Giving your finches just seed and water is not an adequate diet, and lacking in many vitamins and minerals. As a pet owner, it is your responsibility to provide a healthy diet and clean living conditions for your finches. With the proper care, most finches can live between 7-15 years!

SEED – First you must start with the proper seed. NEVER buy a wild-bird mixture. Buy only fresh, vitamin fortified caged finch seed. When purchasing seed, inspect clear packages for old or contaminated seed. Avoid seed packages that have expired or that contain seed moths, worms, or spider-like webs (if moths are seen flying around the seed isle where you buy seed, shop somewhere else!) When switching seed brands, it’s best to mix a little bit of the current seed with the new seed for the first few days. If you notice a lot of seeds beside millet not being eaten, you may want to try another brand, or wait an extra day before giving more seed to encourage the finches to eat other seeds. Also, if you have a millet spray in the cage in addition to a dish of seed, the finches will most likely eat the millet before the seed mixture. Only occasionally add millet sprays, unless a bird is sick or not eating. (NOTE: Pelleted food may be used instead of seed, but birds have to be gradually converted, using the directions on the food’s label)

FRUITS AND VEGETABLES – All finches benefit from fruits and vegetables 3-5 times a week. Here are a few finch favorites: Broccoli, chopped spinach, chopped kale, peas, corn, sliced and skinned cucumbers, shredded carrots, sliced apples and shopped dandelion leaves (pesticide free!). Avoid lettuce, because of it’s high water content and low nutrients (as compared to the other choices). Thawed, frozen packaged vegetables may be used, but buy vegetables that are low in salt.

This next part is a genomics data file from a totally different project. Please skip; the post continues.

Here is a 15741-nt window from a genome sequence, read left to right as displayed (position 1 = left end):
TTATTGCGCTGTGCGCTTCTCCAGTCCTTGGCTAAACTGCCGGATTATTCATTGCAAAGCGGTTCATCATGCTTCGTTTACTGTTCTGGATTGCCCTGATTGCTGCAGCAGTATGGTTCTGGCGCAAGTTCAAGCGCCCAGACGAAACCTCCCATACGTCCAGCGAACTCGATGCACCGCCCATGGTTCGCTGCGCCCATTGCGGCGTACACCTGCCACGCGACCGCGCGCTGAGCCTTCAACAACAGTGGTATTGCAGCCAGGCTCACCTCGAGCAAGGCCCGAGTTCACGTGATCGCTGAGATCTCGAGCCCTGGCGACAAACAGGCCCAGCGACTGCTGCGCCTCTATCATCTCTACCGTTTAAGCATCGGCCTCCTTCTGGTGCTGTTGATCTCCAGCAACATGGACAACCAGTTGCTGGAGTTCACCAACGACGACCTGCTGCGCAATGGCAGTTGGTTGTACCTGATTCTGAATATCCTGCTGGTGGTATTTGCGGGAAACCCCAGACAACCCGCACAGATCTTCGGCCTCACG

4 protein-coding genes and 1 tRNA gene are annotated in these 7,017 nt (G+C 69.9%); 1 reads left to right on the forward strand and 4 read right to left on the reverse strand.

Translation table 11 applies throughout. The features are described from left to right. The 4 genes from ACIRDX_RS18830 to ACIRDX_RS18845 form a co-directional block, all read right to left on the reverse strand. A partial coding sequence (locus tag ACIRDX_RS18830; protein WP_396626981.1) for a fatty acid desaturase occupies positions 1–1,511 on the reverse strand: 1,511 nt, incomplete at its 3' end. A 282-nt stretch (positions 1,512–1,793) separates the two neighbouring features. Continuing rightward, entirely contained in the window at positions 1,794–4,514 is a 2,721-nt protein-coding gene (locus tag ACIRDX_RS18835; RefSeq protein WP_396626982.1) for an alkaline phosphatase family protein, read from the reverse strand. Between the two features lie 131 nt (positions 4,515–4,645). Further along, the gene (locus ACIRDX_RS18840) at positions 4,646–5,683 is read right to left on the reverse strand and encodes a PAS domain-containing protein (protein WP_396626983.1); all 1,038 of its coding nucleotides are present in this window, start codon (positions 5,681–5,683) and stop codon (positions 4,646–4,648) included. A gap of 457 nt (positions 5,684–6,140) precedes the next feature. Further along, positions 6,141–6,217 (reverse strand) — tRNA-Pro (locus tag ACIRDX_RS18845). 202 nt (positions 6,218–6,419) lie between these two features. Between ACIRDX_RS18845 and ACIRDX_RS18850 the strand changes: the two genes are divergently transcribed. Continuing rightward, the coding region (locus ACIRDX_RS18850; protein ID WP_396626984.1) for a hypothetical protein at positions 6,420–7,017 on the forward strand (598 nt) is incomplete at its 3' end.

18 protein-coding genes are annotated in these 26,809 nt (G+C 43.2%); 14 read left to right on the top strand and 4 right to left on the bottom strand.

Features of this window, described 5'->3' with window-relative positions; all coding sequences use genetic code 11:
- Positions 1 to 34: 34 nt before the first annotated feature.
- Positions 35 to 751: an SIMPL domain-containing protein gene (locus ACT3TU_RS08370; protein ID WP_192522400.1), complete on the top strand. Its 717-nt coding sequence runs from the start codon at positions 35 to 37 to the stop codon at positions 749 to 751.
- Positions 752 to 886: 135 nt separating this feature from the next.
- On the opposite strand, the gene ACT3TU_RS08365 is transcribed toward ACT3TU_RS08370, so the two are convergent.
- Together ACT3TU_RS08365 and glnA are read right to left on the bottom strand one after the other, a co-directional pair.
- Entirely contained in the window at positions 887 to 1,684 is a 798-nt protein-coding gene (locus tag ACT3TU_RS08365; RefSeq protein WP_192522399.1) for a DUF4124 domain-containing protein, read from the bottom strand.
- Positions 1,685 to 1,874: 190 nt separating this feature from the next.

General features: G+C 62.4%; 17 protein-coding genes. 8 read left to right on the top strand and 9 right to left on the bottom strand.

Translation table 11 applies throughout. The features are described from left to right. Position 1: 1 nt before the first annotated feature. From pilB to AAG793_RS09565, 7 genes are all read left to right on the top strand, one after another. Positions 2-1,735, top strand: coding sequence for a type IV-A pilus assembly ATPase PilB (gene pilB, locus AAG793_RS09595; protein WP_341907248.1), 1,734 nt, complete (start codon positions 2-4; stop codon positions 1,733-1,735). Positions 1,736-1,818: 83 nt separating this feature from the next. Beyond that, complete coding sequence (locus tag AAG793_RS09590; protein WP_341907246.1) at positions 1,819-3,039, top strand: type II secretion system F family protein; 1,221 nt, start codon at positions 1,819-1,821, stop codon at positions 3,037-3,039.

PROTEIN – Your finches also need a complete (animal-based) protein (3-5 times a week when there are no nestlings, daily when there are!) The easiest way to provide protein, especially if you only have a few finches, is from a chicken egg. Hard boil an egg, let cool, and smash, shell and all, with fork until it is fine crumbles! Spread thinly in a shallow dish and place inside the cage. Remove any uneaten egg food after 4 hours. NOTE: Extra eggs can be boiled and kept in the refrigerator for up to three days.

CALCIUM – Calcium is another mineral that is required, especially hens that deplete their calcium source by laying eggs. Dried chicken egg shells should be provided every day, along with cuttlebone. A cuttlebone can be attached to the inside of the cage and replaced when the soft part has been eaten completely (soiled areas should be scraped away with a knife, or bone replaced). Besides providing your finches with calcium, cuttlebones also keeps finches beaks trimmed and conditioned. For the small percentages of finches that do not eat cuttlebones or egg shell, cuttlebone can be scraped off with a knife and added to egg food mixtures or seed.

VITAMIN SUPPLEMENT – You should also purchase a good avian vitamin powder, such as Prime, following the dosage directions for finches. You can lightly sprinkle the vitamins over vegetables or moist egg food rather than adding to the bird’s drinking water. It is a known fact that some vitamins break down in water within hours, and can cause accelerated bacteria growth if the water container is not cleaned thoroughly each day.

Nail Care

Occasionally, a bird’s nails may need trimmed to prevent injury or death. This can be down with regular human-type finger nail clippers or bird nail clippers. Have a bottle of Quick-stop or a small dish of flour next to you, in case the bird’s toe begins to bleed if cut down too far. Hold the bird in your hand with it’s head facing down toward your wrist to reach the nails easier and to prevent escaping.